When I signed up to go on my first ever writer’s retreat, I expected to do some writing. And I did. But what I ultimately got out of the experience was a whole lot more.
The retreat was held at Punderson Manor in Newbury, Ohio. I arrived in the pitch dark on a Friday night and drove around in what appeared to be an abandoned golf course. I might still be out there now if it weren’t
for a quick call to my roommate, Cathy, who kindly offered to drive out and show me the way. Five minutes later, I had pulled in front of the lodge, which is old and rumored to be haunted. I checked in and then drove to our clean and rustic cabin, where I met my other roommate, Joyce, who helped me get settled.
After a quick dinner, we joined the rest of our group back at the manor house for a ghost tour. While I’m happy to report we didn’t see any ghosts, Frank the bartender and sometimes tour guide, showed us the premises, and did his best to frighten us. We peered into corners, listened for the sounds of spirit children, and took pictures of the winding staircase where guests claim to see a ghostly cat.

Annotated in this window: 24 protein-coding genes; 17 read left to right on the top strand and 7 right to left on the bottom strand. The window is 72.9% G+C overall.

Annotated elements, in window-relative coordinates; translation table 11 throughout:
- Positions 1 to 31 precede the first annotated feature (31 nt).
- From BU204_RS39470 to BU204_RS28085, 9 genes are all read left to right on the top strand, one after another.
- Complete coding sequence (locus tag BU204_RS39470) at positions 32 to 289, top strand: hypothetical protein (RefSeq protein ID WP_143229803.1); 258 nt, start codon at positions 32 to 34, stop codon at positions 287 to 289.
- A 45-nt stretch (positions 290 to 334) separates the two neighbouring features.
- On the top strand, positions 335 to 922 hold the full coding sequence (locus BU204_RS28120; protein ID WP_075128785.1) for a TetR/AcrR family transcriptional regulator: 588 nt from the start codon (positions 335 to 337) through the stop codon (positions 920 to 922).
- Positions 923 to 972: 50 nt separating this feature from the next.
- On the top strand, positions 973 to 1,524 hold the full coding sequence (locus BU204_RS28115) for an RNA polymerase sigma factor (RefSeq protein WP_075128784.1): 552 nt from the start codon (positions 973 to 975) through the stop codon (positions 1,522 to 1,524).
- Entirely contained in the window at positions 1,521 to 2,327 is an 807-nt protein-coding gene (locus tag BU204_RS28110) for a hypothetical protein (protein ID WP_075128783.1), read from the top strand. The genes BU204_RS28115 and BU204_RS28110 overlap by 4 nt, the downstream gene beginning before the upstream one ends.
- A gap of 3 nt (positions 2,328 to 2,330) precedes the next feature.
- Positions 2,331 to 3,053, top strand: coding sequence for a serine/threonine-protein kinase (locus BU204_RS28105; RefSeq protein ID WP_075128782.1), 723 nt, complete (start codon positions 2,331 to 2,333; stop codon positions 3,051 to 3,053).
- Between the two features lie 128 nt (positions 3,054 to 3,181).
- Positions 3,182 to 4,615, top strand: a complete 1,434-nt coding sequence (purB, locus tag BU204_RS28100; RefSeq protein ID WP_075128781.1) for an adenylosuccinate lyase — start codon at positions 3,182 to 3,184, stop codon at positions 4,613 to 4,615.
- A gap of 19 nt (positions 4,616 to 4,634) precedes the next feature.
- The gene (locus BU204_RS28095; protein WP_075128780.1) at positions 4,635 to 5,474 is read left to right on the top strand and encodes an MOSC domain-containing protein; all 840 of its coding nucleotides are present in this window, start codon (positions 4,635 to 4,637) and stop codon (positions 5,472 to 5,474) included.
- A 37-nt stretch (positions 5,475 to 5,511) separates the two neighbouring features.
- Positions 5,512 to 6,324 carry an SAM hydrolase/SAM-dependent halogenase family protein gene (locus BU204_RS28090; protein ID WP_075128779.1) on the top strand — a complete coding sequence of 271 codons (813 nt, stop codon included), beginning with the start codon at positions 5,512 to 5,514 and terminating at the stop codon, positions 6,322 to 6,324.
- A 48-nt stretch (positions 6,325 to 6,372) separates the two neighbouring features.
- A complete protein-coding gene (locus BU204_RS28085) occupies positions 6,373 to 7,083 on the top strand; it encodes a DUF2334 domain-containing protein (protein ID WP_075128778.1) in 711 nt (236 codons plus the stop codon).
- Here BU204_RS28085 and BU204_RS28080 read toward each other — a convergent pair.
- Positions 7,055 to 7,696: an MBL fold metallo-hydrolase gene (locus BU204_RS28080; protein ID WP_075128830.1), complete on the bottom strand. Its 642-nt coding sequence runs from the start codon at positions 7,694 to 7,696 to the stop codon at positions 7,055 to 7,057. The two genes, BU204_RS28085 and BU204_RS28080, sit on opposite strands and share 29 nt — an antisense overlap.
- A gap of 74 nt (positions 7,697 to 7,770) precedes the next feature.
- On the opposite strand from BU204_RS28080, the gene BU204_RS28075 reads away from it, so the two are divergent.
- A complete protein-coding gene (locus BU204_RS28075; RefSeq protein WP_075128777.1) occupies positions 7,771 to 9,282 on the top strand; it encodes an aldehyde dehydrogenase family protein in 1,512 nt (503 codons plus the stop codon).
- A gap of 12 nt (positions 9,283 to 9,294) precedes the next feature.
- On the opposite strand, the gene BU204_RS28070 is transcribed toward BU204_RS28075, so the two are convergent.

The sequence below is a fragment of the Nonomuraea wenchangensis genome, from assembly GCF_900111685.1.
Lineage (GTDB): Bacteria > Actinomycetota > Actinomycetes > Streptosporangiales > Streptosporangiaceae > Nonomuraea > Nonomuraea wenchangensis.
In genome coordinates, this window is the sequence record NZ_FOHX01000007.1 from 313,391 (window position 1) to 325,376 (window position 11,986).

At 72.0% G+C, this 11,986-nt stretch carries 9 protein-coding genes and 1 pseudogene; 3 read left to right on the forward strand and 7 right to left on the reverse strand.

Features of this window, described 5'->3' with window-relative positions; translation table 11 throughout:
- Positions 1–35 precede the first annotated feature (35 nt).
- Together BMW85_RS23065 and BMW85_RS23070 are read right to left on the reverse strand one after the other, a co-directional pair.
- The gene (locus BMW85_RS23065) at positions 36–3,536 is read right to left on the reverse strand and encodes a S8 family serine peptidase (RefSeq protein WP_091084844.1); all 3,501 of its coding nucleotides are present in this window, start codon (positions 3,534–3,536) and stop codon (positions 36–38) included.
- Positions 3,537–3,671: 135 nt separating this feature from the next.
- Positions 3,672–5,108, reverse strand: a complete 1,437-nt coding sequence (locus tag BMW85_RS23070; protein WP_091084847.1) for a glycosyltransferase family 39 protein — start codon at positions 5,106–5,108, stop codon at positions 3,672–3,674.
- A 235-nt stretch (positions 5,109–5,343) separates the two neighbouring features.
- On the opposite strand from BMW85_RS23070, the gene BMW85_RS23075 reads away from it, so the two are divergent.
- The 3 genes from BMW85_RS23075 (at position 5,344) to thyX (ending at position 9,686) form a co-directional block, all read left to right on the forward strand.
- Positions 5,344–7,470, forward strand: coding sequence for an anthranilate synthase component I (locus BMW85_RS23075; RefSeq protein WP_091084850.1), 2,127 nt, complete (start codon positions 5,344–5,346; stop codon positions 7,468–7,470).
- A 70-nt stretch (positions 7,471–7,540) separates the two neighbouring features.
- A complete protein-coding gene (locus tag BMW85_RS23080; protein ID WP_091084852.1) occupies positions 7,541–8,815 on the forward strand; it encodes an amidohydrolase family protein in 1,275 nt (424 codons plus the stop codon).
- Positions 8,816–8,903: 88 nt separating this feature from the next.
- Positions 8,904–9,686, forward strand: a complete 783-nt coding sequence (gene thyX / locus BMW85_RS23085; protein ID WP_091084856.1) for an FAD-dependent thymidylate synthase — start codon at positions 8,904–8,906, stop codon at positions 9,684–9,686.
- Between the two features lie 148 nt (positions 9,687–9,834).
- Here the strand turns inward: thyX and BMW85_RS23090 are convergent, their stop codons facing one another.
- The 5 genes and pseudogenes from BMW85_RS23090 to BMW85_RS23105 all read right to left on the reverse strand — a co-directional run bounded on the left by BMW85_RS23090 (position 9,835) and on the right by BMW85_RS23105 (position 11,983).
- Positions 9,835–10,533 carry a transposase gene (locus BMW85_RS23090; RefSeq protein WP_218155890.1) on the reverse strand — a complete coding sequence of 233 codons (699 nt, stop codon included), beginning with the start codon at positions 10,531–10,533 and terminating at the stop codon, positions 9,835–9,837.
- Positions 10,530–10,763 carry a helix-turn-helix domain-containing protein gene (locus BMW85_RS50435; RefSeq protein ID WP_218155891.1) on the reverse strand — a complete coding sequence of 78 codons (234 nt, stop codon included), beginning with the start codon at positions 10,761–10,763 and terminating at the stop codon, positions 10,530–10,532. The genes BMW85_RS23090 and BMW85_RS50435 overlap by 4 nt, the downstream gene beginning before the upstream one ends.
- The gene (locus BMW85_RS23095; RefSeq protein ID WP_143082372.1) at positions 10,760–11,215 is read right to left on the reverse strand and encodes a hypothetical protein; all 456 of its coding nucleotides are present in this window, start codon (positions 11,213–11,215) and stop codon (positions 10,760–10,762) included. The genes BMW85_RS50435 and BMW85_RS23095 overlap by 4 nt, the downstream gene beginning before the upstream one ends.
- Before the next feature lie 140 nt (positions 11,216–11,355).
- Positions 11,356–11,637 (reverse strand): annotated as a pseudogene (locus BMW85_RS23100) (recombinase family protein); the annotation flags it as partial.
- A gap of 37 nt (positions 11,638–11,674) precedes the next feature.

Eventually, we wandered back to our cabins and that’s when the real fun began. As a new fiction writer, I often feel alone on the challenging journey to becoming a published author. I agonize over story ideas and worry about boring my poor husband and friends who have to listen to endless character discussions and chapter readings. So just imagine the delight of being able to analyze plot lines for hours on end with other writers who are intimate with this particular struggle.
By the end of the weekend, we had dissected, analyzed, plotted and reinvented two of my stories. And let me tell you, these girls are good. Within minutes of me reading a short excerpt of the first chapter, they had fleshed out the goals, motivations and conflicts for all the main characters.
Also, I did manage to write 2,000 words of Cross Waves. So, all in all, a lovely and productive weekend. Now if only the ghost cat had turned up in one of my photos.